This simple corporate mistake by Balducci's is evidence enough to what Gourmet workers go through everyday, being blamed for mistakes they had nothing to do with and essentially having no rights in the workplace. If you'd like to help more workers like the ones at Balducci's please get involved by signing up here. Don't let Balducci's get away by passing blame on the people that make their company what it is, we need to come together in solidarity to show that corporations cannot walk all over the working class.

Check out our leaflet here, and if you happen to be by Balducci's this weekend please tell a worker that you support their campaign!

Thursday, December 6, 2007

25% of NYC construction jobs are 'off the books'

From crainsbusiness.com

25% of NYC construction jobs are 'off the books'

The fiscal costs to taxpayers were $489 million in 2005 and are likely to reach $557 million in 2008, according to a report.



Buck Ennis

At least 50,000 New York City construction jobs, or 25% of the total, are part of the untaxed--and at times unsafe--underground economy, according to a new report from the Fiscal Policy Institute.

The study, the first comprehensive estimate of job numbers that elude the usual government data-gathering methods, is based on 2005 figures and probably understates the true count by as much as 15%, said James Parrott, author of the study and chief economist of the New York research group. The institute defines jobs as underground if they are misclassified as independent contractor work or consist of employment by contractors who work “off the books,’’ a segment that has boomed with the explosion of residential construction in recent years.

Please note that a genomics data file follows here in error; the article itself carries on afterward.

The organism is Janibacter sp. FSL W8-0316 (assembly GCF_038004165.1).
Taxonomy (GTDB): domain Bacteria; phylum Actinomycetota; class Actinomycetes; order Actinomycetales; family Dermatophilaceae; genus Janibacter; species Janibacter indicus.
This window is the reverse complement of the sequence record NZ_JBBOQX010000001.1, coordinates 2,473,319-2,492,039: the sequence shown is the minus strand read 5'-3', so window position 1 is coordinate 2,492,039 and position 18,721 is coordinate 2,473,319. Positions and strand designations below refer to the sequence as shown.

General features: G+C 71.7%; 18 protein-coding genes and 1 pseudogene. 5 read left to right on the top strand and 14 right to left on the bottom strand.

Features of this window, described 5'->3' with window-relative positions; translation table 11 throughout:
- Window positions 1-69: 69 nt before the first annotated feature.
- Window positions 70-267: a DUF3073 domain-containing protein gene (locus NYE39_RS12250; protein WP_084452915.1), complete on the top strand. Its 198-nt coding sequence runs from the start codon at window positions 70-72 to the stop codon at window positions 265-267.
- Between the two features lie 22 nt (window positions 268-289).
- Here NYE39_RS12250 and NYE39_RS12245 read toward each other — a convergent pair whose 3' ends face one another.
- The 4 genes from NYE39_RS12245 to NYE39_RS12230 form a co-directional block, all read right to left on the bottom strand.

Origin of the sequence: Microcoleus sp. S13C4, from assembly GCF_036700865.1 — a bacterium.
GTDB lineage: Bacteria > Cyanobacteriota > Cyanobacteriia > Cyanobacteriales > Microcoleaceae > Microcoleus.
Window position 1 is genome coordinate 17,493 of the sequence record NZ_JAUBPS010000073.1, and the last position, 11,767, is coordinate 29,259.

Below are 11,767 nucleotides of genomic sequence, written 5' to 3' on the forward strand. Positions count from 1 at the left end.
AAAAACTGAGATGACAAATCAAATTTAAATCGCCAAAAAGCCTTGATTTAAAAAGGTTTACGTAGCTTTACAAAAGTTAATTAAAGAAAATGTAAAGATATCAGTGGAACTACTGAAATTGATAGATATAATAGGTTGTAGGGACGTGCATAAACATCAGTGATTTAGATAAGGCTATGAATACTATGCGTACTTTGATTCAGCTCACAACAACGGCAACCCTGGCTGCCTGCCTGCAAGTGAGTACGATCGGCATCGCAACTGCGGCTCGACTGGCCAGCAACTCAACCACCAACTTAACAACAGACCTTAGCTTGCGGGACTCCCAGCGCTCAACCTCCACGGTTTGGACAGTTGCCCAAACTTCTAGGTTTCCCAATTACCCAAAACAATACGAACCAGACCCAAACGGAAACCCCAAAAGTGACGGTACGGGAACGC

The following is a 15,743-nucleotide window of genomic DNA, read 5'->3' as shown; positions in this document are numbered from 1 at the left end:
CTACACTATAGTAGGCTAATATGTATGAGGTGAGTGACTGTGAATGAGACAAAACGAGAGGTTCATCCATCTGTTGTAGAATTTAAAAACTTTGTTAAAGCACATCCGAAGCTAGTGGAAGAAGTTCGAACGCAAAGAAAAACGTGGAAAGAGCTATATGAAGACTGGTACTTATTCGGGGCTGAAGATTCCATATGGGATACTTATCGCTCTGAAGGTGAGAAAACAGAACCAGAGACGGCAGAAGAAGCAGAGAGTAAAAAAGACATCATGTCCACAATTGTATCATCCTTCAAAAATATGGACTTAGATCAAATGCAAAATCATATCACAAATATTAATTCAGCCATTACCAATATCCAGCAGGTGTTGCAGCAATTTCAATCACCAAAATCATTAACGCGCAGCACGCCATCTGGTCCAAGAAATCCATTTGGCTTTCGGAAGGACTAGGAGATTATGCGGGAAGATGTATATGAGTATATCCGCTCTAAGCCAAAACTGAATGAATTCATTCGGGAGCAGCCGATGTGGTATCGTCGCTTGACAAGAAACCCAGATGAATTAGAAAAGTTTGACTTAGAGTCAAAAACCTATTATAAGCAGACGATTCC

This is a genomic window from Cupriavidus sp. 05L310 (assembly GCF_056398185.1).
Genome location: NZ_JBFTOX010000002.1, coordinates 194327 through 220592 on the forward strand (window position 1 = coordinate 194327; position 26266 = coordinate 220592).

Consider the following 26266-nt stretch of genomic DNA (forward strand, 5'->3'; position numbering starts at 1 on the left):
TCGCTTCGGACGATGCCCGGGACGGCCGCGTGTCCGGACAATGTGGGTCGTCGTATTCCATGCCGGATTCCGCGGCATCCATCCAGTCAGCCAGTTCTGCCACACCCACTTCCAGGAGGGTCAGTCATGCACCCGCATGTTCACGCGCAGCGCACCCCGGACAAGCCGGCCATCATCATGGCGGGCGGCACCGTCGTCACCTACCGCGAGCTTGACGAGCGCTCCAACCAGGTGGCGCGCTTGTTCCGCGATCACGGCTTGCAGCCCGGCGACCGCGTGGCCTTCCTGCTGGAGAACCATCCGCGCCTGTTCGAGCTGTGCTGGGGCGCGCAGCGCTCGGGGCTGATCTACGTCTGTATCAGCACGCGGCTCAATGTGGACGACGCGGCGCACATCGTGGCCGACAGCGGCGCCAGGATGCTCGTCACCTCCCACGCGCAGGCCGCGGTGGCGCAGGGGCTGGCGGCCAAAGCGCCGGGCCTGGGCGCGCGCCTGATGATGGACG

The fiscal costs of the underground sector were $489 million in 2005 and likely to reach $557 million in 2008, the study said. “Taxpayers are forced to pick up the tab for Social Security and the other payroll taxes that go unpaid when construction workers are hired off the books,” Mr. Parrott said. “And law-abiding employers are put at a real disadvantage, forced to bear many costs shifted to them from employers breaking the law.”